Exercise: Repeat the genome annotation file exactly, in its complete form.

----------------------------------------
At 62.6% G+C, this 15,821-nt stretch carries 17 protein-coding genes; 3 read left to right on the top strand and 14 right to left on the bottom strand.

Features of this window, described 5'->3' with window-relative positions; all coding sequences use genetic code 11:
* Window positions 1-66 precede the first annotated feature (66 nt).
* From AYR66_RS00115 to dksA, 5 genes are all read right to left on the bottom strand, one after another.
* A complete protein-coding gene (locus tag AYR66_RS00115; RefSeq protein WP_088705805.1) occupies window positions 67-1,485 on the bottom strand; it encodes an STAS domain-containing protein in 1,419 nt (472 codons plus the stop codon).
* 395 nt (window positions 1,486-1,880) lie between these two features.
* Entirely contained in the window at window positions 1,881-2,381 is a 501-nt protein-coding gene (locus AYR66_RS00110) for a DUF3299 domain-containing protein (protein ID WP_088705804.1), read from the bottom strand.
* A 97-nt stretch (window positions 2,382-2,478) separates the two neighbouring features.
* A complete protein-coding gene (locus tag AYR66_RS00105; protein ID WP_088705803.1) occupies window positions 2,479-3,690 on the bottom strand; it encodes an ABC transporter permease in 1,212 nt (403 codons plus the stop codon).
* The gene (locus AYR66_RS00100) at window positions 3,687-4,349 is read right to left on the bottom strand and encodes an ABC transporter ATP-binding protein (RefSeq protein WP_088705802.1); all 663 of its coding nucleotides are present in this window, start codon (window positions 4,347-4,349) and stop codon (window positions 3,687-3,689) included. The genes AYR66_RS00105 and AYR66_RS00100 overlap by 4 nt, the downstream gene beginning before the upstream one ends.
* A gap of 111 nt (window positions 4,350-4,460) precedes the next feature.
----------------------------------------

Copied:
At 62.6% G+C, this 15,821-nt stretch carries 17 protein-coding genes; 3 read left to right on the top strand and 14 right to left on the bottom strand.

Features of this window, described 5'->3' with window-relative positions; all coding sequences use genetic code 11:
* Window positions 1-66 precede the first annotated feature (66 nt).
* From AYR66_RS00115 to dksA, 5 genes are all read right to left on the bottom strand, one after another.
* A complete protein-coding gene (locus tag AYR66_RS00115; RefSeq protein WP_088705805.1) occupies window positions 67-1,485 on the bottom strand; it encodes an STAS domain-containing protein in 1,419 nt (472 codons plus the stop codon).
* 395 nt (window positions 1,486-1,880) lie between these two features.
* Entirely contained in the window at window positions 1,881-2,381 is a 501-nt protein-coding gene (locus AYR66_RS00110) for a DUF3299 domain-containing protein (protein ID WP_088705804.1), read from the bottom strand.
* A 97-nt stretch (window positions 2,382-2,478) separates the two neighbouring features.
* A complete protein-coding gene (locus tag AYR66_RS00105; protein ID WP_088705803.1) occupies window positions 2,479-3,690 on the bottom strand; it encodes an ABC transporter permease in 1,212 nt (403 codons plus the stop codon).
* The gene (locus AYR66_RS00100) at window positions 3,687-4,349 is read right to left on the bottom strand and encodes an ABC transporter ATP-binding protein (RefSeq protein WP_088705802.1); all 663 of its coding nucleotides are present in this window, start codon (window positions 4,347-4,349) and stop codon (window positions 3,687-3,689) included. The genes AYR66_RS00105 and AYR66_RS00100 overlap by 4 nt, the downstream gene beginning before the upstream one ends.
* A gap of 111 nt (window positions 4,350-4,460) precedes the next feature.